The number of Electric Vehicles (EVs) on Aotearoa’s roads has grown significantly since 2021, encouraged in part by Kiwis’ evolving attitudes to EVs, lower prices, increased model variety, and Government rebates contributing to growing market share. As of the end of July 2023, there were over 59,000 fully electric vehicles and a further 24,000 plug-in hybrids, accounting for around 1.8 percent of the country’s light vehicle fleet. It’s an encouraging start as we work towards a decarbonised transport sector, with the Government ambitiously aiming for 30 percent to be fully electric by 2035 to help meet Aotearoa’s emissions reductions targets.
Since its inception in 2010, Z Energy (Z) has acknowledged its role in New Zealand’s climate problem, and we’ve always had the philosophy of moving from being part of the problem to being part of the solution. As we continue to deliver the fuel Aotearoa needs today, we are committed to contributing to the decarbonisation of New Zealand’s transport network. There’s no doubt that a core component of this transition is a scaled domestic EV charging network that enables accessible, affordable, convenient, and reliable charging solutions to meet the needs of drivers now and into the future.
Yet right now, New Zealand has the worst ratio of public chargers to electric vehicles in the world. It’s a worrying statistic, given one of the known barriers to EV ownership is range anxiety - the fear that drivers might run out of charge on the road. Being able to charge up anywhere, anytime is vital if we want to succeed.
As well as creating exciting partnerships for smart home-charging solutions and working with businesses in fleet-transition, Z is committed to helping to ensure Kiwis can charge their EVs as they travel around the country. By the end of this year, we will have EV charging at 20 percent Z service stations, with many more in the works.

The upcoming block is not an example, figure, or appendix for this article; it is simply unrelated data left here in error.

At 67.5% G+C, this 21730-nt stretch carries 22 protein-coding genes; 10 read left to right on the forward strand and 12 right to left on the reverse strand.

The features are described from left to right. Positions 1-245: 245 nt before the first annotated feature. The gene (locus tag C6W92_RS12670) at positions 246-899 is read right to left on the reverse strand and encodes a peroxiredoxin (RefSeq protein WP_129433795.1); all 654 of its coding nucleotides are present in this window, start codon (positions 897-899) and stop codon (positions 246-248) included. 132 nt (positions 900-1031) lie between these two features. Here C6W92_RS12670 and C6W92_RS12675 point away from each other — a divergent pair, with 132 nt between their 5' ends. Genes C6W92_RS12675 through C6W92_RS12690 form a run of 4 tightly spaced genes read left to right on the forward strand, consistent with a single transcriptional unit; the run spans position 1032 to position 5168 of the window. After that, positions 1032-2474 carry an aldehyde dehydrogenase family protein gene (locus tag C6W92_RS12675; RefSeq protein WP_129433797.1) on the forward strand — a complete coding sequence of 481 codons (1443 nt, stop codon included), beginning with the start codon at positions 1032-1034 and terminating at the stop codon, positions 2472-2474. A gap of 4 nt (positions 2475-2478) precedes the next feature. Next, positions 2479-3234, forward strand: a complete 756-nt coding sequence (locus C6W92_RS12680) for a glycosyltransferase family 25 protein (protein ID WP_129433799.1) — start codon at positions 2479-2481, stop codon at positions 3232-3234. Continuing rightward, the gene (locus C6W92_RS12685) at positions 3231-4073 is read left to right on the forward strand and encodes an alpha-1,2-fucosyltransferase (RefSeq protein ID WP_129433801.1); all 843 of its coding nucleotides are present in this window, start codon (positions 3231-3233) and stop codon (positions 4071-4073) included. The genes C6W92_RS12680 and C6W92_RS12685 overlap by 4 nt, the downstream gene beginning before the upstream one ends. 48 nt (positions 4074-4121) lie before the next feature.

Ideally, we would have had more charging sites operational by now, but an unfit-for-purpose system has created significant barriers to the nationwide rollout. With 29 Electricity Distribution Businesses (EDBs) and multiple government agencies involved, there is a lack of consistency to the approval and connection process, timing, and price. As it stands, the industry is not set up to move at the scale or the pace that the transition is happening at.
Prioritising a more efficient and streamlined process would enable greater investment in infrastructure seeing more EV charging points come online at pace to the benefit of Kiwis. Currently, delays at every step of the process mean it’s taking around a year on average to get a network connection for an EV charging site. In our view, with a streamlined and consistent approach this could be achieved in under three months.
Z’s recent submission to the Ministry of Transport’s Charging Our Future: a draft long-term electric vehicle charging strategy for Aotearoa New Zealand, called for greater collaboration between Government and the private sector to address the significant barriers to installing the network. For businesses like Z to continue investing in and delivering private and public charging, the Government has a key role in ensuring that regulatory settings are fit-for-purpose and market failures are addressed. The Strategy presents an important opportunity to address where there are barriers to the network roll-out and collectively resolving them. However, it is important that we do not lose sight of short-term solutions to help meet the needs of our low carbon early adopters now while we develop longer-term pathways.
Despite the challenges, Z welcomes existing Government investment in public charging networks and looks forward to working closely with the sector as we transition towards a low carbon future. Z has always believed that charging an EV should be no more difficult than filling up a petrol-fuelled car, and we are excited to help our customers in the transition.
With EV chargers planned for around 40 different Z sites, Z aims to not only make the charging experience a pleasant one - with canopies for shelter and large bays into which drivers can safely charge - but also reduce anxiety for EV drivers. We want it to be as easy to find a charger as it is to find a petrol station, but this will only be achieved with collaborative, fit-for-purpose systems to take us well into the future.